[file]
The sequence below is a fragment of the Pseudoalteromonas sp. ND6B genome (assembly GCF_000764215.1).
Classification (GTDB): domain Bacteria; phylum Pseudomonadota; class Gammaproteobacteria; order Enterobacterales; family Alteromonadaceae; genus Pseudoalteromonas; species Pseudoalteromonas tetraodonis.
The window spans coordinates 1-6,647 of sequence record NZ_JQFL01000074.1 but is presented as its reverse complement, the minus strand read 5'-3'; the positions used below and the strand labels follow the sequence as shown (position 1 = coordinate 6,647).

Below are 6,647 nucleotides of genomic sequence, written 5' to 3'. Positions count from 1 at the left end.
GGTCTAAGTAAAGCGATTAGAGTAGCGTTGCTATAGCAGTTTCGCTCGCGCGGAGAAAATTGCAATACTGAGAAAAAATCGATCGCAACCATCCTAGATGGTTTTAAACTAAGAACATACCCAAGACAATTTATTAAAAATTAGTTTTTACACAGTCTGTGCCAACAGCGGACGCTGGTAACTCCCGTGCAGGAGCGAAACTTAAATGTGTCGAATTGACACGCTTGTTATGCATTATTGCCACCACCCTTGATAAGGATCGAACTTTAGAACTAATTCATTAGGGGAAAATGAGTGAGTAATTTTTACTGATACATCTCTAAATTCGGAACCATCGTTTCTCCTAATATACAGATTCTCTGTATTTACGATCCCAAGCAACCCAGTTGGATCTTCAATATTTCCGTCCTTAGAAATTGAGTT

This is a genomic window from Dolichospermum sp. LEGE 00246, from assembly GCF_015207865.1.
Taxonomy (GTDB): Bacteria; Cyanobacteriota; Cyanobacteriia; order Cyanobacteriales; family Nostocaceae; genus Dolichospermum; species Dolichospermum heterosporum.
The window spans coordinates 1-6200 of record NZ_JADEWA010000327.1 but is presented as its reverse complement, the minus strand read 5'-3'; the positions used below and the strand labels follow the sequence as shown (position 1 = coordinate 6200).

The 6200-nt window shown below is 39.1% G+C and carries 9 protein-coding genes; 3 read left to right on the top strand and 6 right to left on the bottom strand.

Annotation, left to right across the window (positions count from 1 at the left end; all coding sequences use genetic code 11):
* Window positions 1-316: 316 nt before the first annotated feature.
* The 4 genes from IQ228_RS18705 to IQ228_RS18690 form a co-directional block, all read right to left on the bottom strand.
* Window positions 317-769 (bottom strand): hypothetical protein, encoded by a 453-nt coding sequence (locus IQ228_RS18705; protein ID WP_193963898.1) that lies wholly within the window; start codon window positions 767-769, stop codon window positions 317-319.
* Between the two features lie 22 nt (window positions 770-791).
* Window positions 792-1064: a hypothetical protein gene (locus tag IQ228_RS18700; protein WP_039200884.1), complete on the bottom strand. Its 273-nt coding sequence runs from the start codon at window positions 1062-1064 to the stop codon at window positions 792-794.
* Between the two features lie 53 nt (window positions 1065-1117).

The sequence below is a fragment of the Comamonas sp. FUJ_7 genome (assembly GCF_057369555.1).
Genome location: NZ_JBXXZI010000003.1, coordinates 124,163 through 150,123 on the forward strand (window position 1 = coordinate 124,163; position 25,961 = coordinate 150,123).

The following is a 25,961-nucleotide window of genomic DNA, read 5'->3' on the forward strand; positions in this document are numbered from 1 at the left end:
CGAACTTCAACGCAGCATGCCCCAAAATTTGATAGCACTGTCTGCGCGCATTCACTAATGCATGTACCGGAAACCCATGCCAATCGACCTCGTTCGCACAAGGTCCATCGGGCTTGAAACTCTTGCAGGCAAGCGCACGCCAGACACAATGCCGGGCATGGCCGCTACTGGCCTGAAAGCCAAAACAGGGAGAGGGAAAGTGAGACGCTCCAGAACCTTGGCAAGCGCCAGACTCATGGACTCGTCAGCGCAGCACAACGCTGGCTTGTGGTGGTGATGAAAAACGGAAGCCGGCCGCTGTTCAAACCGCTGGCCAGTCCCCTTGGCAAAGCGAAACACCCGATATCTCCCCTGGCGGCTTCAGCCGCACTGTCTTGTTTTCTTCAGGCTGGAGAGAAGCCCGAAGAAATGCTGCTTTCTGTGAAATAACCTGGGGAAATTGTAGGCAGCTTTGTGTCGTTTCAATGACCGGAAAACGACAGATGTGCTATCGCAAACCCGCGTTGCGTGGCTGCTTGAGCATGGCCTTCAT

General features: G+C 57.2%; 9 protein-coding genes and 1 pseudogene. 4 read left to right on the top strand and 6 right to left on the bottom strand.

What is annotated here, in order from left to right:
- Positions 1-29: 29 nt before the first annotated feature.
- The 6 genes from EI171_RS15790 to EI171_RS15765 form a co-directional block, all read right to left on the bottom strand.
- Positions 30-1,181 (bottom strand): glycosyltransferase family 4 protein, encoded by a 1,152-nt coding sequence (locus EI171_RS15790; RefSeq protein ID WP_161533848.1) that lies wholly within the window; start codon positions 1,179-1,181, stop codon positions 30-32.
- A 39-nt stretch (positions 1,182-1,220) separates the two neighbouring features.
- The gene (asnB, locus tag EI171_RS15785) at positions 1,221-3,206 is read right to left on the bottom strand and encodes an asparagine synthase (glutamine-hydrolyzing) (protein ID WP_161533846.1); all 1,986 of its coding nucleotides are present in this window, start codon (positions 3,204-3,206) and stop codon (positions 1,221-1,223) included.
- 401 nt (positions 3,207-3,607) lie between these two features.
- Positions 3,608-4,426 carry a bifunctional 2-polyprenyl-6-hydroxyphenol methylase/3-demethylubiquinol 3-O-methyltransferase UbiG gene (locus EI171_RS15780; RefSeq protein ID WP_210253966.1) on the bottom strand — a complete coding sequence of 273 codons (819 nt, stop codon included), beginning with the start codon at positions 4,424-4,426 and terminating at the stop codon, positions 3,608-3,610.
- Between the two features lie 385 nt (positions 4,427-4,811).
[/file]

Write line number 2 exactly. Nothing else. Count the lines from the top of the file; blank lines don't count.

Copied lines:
Classification (GTDB): domain Bacteria; phylum Pseudomonadota; class Gammaproteobacteria; order Enterobacterales; family Alteromonadaceae; genus Pseudoalteromonas; species Pseudoalteromonas tetraodonis.